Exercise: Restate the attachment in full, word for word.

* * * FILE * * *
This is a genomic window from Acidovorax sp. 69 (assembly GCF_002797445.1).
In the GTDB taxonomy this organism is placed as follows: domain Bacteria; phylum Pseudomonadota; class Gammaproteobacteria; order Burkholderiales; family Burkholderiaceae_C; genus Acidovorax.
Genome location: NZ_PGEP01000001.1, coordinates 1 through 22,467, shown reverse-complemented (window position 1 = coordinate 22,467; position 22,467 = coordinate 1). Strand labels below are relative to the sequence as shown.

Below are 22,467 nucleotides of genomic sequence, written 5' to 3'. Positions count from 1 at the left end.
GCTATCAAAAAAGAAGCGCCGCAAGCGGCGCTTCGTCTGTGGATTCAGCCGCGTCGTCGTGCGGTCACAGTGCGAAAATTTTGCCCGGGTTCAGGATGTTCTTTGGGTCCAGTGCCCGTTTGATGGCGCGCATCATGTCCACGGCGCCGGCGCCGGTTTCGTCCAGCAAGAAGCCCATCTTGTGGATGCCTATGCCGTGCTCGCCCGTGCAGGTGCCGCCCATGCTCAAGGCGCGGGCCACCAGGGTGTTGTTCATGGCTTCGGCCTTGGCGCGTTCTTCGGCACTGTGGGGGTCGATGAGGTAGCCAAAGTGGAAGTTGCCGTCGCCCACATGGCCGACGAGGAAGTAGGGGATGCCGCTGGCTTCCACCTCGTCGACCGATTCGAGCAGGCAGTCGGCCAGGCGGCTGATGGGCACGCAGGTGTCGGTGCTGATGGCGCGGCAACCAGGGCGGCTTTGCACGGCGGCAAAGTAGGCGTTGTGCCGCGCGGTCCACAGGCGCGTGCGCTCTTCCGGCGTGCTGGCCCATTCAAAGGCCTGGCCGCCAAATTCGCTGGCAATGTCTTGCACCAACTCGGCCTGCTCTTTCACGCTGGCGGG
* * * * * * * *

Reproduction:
This is a genomic window from Acidovorax sp. 69 (assembly GCF_002797445.1).
In the GTDB taxonomy this organism is placed as follows: domain Bacteria; phylum Pseudomonadota; class Gammaproteobacteria; order Burkholderiales; family Burkholderiaceae_C; genus Acidovorax.
Genome location: NZ_PGEP01000001.1, coordinates 1 through 22,467, shown reverse-complemented (window position 1 = coordinate 22,467; position 22,467 = coordinate 1). Strand labels below are relative to the sequence as shown.

Below are 22,467 nucleotides of genomic sequence, written 5' to 3'. Positions count from 1 at the left end.
GCTATCAAAAAAGAAGCGCCGCAAGCGGCGCTTCGTCTGTGGATTCAGCCGCGTCGTCGTGCGGTCACAGTGCGAAAATTTTGCCCGGGTTCAGGATGTTCTTTGGGTCCAGTGCCCGTTTGATGGCGCGCATCATGTCCACGGCGCCGGCGCCGGTTTCGTCCAGCAAGAAGCCCATCTTGTGGATGCCTATGCCGTGCTCGCCCGTGCAGGTGCCGCCCATGCTCAAGGCGCGGGCCACCAGGGTGTTGTTCATGGCTTCGGCCTTGGCGCGTTCTTCGGCACTGTGGGGGTCGATGAGGTAGCCAAAGTGGAAGTTGCCGTCGCCCACATGGCCGACGAGGAAGTAGGGGATGCCGCTGGCTTCCACCTCGTCGACCGATTCGAGCAGGCAGTCGGCCAGGCGGCTGATGGGCACGCAGGTGTCGGTGCTGATGGCGCGGCAACCAGGGCGGCTTTGCACGGCGGCAAAGTAGGCGTTGTGCCGCGCGGTCCACAGGCGCGTGCGCTCTTCCGGCGTGCTGGCCCATTCAAAGGCCTGGCCGCCAAATTCGCTGGCAATGTCTTGCACCAACTCGGCCTGCTCTTTCACGCTGGCGGG